This is the opposite of the post-9/11 reaction when any and all blade-like objects were banned but anybody could get their hands on a fork or knife at a restaurant at the gate. Now, we can buy a cup of coffee at the gate but can't take it on the plane. And why not? Because we're addicted to sweeping knee-jerk reactions that make little to no sense.
As someone who flies 6 or more times a year and always buys a giant cup of coffee prior to boarding, this is especially frustrating. But imagine how the companies paying those exhorbitant airport rents are going to feel? I'm just one traveler and I can tell you that on Monday alone I bought two less venti americano's than I would have otherwise. That's right, Starbucks, you lost out. And considering I was flying Northwest Air, the absolute cheapest and worst airline I've ever stepped foot on, I was pretty aggravated (on a nearly 5-hour flight from Detroit to Seattle, NWA not only failed to hand out a single packet of peanuts or pretzels, but only offered one measly beverage service). And let's not get started on the relatively recent reports on the horrendous quality of on-plane tap water used in the coffee.
The funny part about this is that you can buy a bottle of anything from a store at the gate and put it in your pocket and have no problem boarding the plane with it. Nor should you. But try that with coffee and you're going to have one serious mess on your hands, not to mention second-degree burns. So you have to hold it where it's out in the open and easily confiscated.
They don't have any detection devices at the gates so anybody and everybody can easily bring bottles of soda, water, or anything else purchased at the gate onto the plane. Hmmm... maybe I'll just have to switch to those easily-smugglable canned Starbuck's Double Shots.
Tigger Getting His in Cleveland.
Be back Sunday night.
I just don't care if athletes use steroids, HGH, blood-doping, or anything else illegal and synthetic. I just don't care. Legalize it all and then, for once and for all, we can again have a level playing field. Now, I know you're probably getting ready to fire me off an angry email about the athlete's health and the "sanctity of the sport" so just here me out.
Let's be honest here folks, do you think it's healthy for a running back in the NFL to get hit thousands of times in the knees and back and head? He will. Do you think it's healthy for a catcher's knees in the MLB to spend that much time squatting down like he does? Try it and tell me how long you last. Or what about boxing? Nothing needs to be said there. Or what about the tremendous risk of ankle and knee injuries to the men and women in the NBA and WNBA. Or, to go in a different direction, look at professional ultra-marathoners and adventure racers. Do you really think it benefits your body to run 100 miles nonstop? Or to go four days without sleep? And these sports aren't the only ones. There's a reason why we have ailments called "jumper's knee" and "tennis elbow", not to mention certain surgeries named after professional athletes. Tommy John anyone?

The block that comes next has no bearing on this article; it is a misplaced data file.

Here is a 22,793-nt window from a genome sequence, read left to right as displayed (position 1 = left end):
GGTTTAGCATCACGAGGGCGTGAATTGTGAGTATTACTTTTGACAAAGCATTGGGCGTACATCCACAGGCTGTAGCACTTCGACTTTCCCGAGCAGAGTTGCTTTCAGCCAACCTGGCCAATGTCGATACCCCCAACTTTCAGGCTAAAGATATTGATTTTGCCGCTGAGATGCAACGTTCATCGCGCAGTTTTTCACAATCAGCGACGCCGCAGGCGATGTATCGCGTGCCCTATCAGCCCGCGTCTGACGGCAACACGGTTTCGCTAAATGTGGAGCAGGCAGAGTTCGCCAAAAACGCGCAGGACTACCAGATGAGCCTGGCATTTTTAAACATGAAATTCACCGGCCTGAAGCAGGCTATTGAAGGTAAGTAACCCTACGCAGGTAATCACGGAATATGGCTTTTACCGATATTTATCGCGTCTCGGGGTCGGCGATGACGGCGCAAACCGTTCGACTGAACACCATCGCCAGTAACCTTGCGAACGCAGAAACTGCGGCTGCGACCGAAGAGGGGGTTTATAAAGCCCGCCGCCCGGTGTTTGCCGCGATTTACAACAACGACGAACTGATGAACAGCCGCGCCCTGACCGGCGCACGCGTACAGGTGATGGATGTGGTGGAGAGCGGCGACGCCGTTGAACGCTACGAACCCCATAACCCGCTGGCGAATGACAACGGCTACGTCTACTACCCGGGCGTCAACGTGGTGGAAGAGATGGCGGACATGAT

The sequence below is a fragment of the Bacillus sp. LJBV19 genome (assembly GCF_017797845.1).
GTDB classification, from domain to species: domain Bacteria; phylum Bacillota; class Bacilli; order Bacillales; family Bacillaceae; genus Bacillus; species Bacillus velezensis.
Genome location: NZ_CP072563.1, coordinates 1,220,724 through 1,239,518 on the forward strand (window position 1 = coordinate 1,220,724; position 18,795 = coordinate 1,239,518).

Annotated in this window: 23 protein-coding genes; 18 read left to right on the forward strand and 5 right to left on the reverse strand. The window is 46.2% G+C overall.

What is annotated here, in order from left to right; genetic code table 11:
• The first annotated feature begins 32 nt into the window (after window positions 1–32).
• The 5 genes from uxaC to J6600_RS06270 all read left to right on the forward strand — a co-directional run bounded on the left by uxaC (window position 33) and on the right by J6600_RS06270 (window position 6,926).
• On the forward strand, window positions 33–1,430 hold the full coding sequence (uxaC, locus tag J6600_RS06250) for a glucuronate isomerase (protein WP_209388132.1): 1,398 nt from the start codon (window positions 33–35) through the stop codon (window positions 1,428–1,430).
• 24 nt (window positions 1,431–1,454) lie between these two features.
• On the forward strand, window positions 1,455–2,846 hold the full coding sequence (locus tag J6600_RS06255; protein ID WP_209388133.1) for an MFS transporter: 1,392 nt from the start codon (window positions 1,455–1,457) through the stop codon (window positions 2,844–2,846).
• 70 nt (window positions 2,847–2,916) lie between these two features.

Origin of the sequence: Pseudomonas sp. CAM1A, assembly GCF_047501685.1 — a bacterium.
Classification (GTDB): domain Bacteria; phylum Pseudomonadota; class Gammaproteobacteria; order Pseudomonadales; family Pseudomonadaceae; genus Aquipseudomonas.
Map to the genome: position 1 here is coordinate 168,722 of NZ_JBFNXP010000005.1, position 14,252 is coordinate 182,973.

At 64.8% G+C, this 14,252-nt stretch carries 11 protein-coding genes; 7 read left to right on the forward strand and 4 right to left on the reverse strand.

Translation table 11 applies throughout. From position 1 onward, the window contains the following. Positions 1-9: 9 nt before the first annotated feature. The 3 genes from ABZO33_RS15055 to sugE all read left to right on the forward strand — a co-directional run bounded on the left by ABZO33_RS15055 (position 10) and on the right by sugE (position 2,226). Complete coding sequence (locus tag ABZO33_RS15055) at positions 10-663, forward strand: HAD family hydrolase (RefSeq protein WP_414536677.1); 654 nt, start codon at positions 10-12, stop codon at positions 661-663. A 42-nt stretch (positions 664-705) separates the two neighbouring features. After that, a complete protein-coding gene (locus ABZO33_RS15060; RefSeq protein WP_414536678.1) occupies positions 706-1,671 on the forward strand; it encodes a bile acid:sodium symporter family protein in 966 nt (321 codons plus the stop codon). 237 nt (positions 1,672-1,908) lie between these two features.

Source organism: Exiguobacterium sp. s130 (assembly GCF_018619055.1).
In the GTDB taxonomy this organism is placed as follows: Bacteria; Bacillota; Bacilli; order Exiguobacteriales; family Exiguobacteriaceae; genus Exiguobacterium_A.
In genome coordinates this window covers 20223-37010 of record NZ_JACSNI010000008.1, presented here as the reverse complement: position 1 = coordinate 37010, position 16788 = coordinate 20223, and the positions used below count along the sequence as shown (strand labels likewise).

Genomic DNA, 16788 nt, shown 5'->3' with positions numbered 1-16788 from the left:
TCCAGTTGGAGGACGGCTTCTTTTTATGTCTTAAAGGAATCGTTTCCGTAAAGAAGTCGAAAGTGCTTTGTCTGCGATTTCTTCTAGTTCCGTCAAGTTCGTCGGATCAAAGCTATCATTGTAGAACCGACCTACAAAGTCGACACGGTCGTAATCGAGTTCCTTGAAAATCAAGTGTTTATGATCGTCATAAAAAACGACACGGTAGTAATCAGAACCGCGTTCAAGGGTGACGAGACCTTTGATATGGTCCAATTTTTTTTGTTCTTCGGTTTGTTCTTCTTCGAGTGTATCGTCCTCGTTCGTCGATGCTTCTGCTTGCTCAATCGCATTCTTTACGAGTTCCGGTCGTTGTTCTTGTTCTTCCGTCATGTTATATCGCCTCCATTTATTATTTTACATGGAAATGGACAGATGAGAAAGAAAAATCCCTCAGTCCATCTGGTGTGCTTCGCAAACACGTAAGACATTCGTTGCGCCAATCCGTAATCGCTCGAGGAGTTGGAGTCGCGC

When it comes to sports at the professional level, the demands and rigors of the activity alone are so potentially crippling long-term, that I'm not sure the side-effects of steroids and other banned substances are really worth all the hubbub they receive. But I think, if society is really unwilling to accept "drugs" as part of our sporting culture, then there's a way to let it work itself out.
Remember how horrified and shocked the nation was when Magic Johnson announced that he had HIV? Up until that point it was a well known fact that pro athletes -- especially a couple famous guys in the NBA -- were basically on a nationwide sex tour for half the year. For example, most everyone who follows sports knows of Wilt Chamberlain's claim to have had sex with over 20,000 women. There was a culture of promiscuity throughout the 70's and 80's not wholly unlike the one we believe to revolve around steroids in the 90's and 00's. But what about the sex? Once Magic announced that he had HIV, a murmur fell across the athletic populace and people began to realize the err of their ways. I'm not naive enough (or depressed, depending on how you want to think about it) to think that athletes don't get a little action on the side when they travel, but there is definitely a much lower tolerance for it nowadays. Instead of hearing stories about Magic Johnson (best name ever) having women hand-picked from the crowd and brought to his hotel room after the game, you instead see guys embracing a much more family-oriented role. And, as for the single guys, they still get their kicks no doubt, but undoubtedly with protection in most cases.
What happened with sex and Magic Johnson could happen with steroids if we let it run its course. Everyone in the 70's and 80's knew the dangers of unprotected sex and promiscuity, but it took one of their biggest stars to suffer for athletes to take notice. They have to see it hurt one of their own to take it personally and realize their mortality.